[Mostly Menard, IL; ca 1989-93]. Vachula, a Chicago freelance journalist, penned his article "The Gacy Connection" for Chicago Magazine's July, 1989 issue. The article presented convincing (but ultimately inconclusive) evidence that John Wayne Gacy's career as a serial killer may have extended as far back as 1955, when he was just thirteen years old, and that he may have been responsible for the unsolved deaths of three teenage Chicago neighbors that year. Vachula's correspondence with Gacy deals primarily with Gacy's early years in Chicago; his friendships with other neighborhood boys, landmarks, and events, in an attempt to establish some chain of association between Gacy and the three slain boys. Gacy is by turns cooperative, rambling, belligerent, self-serving and self-aggrandizing, often demanding compensation for his efforts. But in general he proves surprisingly open about his past and his "accomplishments," and in aggregate the letters contain a tremendous amount of biographical background on one of America's most notorious serial killers. The letters were quoted at length in Vachula's article, but have never been published in full.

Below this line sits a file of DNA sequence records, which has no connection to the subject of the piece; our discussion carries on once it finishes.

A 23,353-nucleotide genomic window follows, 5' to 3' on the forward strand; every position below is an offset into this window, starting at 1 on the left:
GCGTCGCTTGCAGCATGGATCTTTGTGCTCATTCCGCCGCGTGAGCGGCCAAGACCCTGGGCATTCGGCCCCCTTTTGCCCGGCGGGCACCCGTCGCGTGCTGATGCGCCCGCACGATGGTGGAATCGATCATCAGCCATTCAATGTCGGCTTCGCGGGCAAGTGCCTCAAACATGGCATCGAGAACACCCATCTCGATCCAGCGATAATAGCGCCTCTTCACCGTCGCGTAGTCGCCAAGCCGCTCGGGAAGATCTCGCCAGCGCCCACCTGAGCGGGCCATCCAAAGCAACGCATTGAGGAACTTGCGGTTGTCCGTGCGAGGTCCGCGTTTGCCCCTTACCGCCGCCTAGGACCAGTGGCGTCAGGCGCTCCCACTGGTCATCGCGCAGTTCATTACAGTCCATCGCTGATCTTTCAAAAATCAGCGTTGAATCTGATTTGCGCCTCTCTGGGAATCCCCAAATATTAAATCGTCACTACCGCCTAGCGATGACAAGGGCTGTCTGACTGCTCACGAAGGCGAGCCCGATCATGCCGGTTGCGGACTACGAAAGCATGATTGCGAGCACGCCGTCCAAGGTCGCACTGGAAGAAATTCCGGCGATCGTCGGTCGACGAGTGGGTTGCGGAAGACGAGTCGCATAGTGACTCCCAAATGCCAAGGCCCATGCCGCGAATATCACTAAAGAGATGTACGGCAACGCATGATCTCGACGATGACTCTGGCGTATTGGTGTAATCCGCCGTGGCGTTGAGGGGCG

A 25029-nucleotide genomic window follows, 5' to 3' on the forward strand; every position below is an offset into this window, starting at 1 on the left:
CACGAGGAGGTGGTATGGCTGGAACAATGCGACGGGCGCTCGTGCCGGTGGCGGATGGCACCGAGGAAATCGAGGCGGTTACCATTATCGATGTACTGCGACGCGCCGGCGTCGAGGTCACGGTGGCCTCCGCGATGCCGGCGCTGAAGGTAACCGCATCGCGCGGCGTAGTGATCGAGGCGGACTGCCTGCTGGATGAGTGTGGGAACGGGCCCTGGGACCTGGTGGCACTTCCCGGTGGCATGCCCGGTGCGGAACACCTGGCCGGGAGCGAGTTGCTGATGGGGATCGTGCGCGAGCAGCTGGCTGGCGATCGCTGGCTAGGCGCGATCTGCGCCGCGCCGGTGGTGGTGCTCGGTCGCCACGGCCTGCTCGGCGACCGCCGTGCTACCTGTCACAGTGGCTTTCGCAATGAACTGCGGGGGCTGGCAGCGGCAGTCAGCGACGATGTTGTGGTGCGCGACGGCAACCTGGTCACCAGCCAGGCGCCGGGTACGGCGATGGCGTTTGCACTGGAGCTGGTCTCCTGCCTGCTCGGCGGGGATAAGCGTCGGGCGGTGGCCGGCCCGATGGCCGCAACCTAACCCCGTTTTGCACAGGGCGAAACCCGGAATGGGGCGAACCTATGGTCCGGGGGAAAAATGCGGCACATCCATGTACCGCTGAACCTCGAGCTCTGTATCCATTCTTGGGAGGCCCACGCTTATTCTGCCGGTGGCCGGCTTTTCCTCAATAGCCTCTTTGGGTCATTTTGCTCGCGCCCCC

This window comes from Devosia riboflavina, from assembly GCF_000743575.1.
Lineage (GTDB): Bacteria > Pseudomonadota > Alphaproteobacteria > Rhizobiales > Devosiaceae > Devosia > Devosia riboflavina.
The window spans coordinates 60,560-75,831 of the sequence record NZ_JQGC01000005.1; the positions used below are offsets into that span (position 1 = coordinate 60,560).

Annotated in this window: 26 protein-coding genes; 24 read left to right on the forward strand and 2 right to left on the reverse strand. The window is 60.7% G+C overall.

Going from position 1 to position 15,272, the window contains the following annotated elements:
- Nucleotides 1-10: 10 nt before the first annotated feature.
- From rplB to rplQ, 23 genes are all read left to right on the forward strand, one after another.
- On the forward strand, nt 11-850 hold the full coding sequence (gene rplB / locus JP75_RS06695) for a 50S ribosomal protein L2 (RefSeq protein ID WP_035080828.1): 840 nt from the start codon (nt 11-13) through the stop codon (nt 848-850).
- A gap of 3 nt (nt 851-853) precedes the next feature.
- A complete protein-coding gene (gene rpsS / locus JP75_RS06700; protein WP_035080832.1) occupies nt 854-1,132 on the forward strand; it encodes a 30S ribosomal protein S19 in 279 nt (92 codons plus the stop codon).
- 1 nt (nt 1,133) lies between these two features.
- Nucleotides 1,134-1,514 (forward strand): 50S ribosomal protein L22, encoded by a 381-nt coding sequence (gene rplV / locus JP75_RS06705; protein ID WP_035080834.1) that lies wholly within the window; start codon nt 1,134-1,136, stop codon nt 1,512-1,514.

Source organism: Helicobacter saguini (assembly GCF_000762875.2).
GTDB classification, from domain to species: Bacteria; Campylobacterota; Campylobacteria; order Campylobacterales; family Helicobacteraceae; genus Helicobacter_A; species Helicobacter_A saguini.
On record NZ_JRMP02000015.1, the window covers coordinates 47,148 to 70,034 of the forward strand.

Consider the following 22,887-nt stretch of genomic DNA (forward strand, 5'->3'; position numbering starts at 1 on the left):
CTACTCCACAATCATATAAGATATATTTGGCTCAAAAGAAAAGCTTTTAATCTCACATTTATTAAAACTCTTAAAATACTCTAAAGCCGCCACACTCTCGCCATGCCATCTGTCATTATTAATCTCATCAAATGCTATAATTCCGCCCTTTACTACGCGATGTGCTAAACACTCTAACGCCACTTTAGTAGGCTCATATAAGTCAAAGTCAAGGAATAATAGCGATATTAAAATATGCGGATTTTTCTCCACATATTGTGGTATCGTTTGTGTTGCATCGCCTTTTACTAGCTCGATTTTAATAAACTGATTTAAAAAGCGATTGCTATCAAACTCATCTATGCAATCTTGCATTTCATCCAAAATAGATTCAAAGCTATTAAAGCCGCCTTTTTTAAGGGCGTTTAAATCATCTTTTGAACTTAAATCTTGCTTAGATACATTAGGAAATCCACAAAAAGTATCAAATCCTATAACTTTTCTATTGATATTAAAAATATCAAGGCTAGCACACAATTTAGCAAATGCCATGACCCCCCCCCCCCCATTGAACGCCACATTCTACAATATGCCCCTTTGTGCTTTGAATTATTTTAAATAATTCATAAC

In addition to the letters from Gacy, the archive contains a number of significant related documents, including advertising flyers for Gacy's prison-produced clown paintings; letters to other Gacy correspondents (collected by Vachula); press releases, photocopied documents produced by Gacy to be included in his correspondence, etc. A total of 49 items, providing a chilling record of a notorious criminal career.
PROVENANCE: Through the trade, from the collection of Richard Vachula. Archive of 18 substantial typed, signed letters with excellent content, together with 5 other related signed documents; 15 unsigned documents generated by Mr. Gacy, and approximately 10 further related items, all assembled by journalist Richard Vachula, most in the course of writing a 1989 article for Chicago Magazine on Gacy's infamous career as a serial-killer. Letters generally 2 to 5 typed pages in length (a few shorter), signed either "John" or "J.W.," most with return envelopes bearing Gacy's prisoner number. The archive housed in protective sleeves in a three-ring binder. Condition generally fine.